May 25, 2022

Is There a Grant for That?

Funding is Available for All Kinds of City Projects

City officials constantly look for ways to bolster the budget, and grants can be a powerful resource for cities of all sizes. When you take the time to look, there are grants and funders for all types of city projects and programs. If you don’t take the time to consider what’s out there, you may be leaving money on the table.

That’s why the Kentucky League of Cities partnered with GrantStation, one of the world’s largest grant and funding sites. KLC is the nation’s first municipal league to establish this unique relationship, giving all KLC members direct access to GrantStation by simply logging in to the KLC website at

GrantStation has thousands of funders and can sound overwhelming, but it is the opposite. Instead, it guides users in defining what they need and helps narrow the search as part of the process.

Research from this year’s 2022 State of Grantseeking Survey found that the median largest award from non-governmental funders was $37,000, and the median largest grant from government funders was $257,000.

While grant research takes time, experts say the first thing to consider is why you need it. Determine your objectives and assess where grants could fit your city. For instance, if one of your city’s goals is to enhance your play spaces, that can be a great project for a grant. If your police department is ready to replace bulletproof vests, there are several providers and grantors for them, and the list goes on.

The first step in being successful with grants is an important one. Look at your upcoming budget and long-term projects and think about which could be supported by a grant. You’d be surprised how many funding sources are available. That’s where GrantStation comes in.

  1. Look at your upcoming budget, department by department.
  2. What are the anticipated purchases and projects?
  3. Have your costs and planning confirmed.
  4. Assign a city official or staff member to check GrantStation for funding sources.

Recent research shows that applying for at least three grants increased the frequency of receiving one. Ninety-one percent of organizations that submitted three to five applications received at least one grant, while 96% of those submitting six to 10 applications received at least one. Ninety-eight percent of organizations that submitted 11 or more applications received at least one grant.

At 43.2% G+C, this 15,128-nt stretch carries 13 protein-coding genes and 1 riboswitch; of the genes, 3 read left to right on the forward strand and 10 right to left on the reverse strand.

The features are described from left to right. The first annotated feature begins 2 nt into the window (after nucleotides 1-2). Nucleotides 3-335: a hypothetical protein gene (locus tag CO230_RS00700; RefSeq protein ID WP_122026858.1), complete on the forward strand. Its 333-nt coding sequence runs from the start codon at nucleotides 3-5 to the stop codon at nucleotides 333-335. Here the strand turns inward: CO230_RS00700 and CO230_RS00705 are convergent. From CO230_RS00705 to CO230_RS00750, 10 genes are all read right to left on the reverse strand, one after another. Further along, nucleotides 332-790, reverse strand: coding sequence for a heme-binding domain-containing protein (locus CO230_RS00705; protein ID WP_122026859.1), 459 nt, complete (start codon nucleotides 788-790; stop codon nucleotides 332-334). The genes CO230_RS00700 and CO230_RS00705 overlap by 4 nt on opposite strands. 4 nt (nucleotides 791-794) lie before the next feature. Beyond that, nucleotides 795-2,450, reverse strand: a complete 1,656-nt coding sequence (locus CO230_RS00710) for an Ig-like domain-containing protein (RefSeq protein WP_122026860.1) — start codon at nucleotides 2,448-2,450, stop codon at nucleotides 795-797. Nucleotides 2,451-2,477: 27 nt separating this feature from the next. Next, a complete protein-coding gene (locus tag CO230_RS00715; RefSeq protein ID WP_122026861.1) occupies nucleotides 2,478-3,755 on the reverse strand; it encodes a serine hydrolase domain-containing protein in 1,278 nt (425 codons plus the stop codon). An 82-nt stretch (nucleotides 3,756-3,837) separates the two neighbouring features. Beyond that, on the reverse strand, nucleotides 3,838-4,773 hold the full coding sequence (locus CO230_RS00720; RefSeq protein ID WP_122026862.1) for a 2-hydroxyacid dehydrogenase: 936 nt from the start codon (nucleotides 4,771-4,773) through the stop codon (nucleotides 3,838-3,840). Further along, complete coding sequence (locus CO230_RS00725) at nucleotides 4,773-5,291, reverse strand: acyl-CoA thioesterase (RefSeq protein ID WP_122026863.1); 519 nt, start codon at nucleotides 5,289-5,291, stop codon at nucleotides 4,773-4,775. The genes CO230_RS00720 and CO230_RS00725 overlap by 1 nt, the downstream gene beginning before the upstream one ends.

Before launching your search, consider your goals. GrantStation recommends setting goals for an 18-to-24-month period for your grant program. The playground example might be a two- to three-year building project.

After you generate your goals, the next step is developing annual objectives. These are measurable, not visionary. Your goal may be to build a brand-new play space for the playground. Your objective could be to obtain 50% of the funding from grants over two years, and you can gauge this to determine whether you achieved it.

Here are some examples of good, measurable objectives.

  • Submit a minimum of 11 applications within the 18-month period.
  • Secure five grant awards within the first six months.
  • Raise a minimum of $20,000 from regional businesses within the first year.
  • Receive a minimum of $30,000 in general operating support via grants each year.
  • Secure a minimum of $300,000 in grant awards within two years.

There are many considerations and realities when applying for grants. You need some idea of when the money, if awarded, will be released. Seventy-five percent of respondents from The State of Grantseeking Survey said funds were released within three months of being notified of the award.

You should have an idea of the size of the award you can expect to make sure your budget supports the project’s cost. The State of Grantseeking Survey cites the following trends:

  • The largest percentage of grant recipients scored awards in the range of $10,000 and $50,000.
  • Grants between $500,000 and $1 million were reported by 5% of respondents.
  • Awards of less than $10,000 were reported by 17% of respondents.

Keep these statistics in mind as you establish your program objectives, and remember that a good objective is specific and realistic.

If you are starting from scratch and don’t currently have a grant writer, or you submit very few grant requests, then start with conservative objectives. For example, if your organization is relatively small and has never secured a grant, you should keep your monetary goals modest. If your overall budget is $75,000, try to raise 5% to 10% of that budget through grants.

GrantStation is an excellent tool to help you search for specific types of funding. KLC also offers a running list of up to 90 grants specifically relevant to cities that is updated weekly. Find funding sources and learn more about writing and submitting grants in KLC’s 2020_HowtoGrantWritingGuidebook.pdf.

Now is the perfect time to consider grant-seeking as a part of your city’s regular process. Every Kentucky city now has some experience with grants by simply accepting the American Rescue Plan Act (ARPA) funds. KLC staff is ready to help cities explore sources on the KLC and GrantStation sites.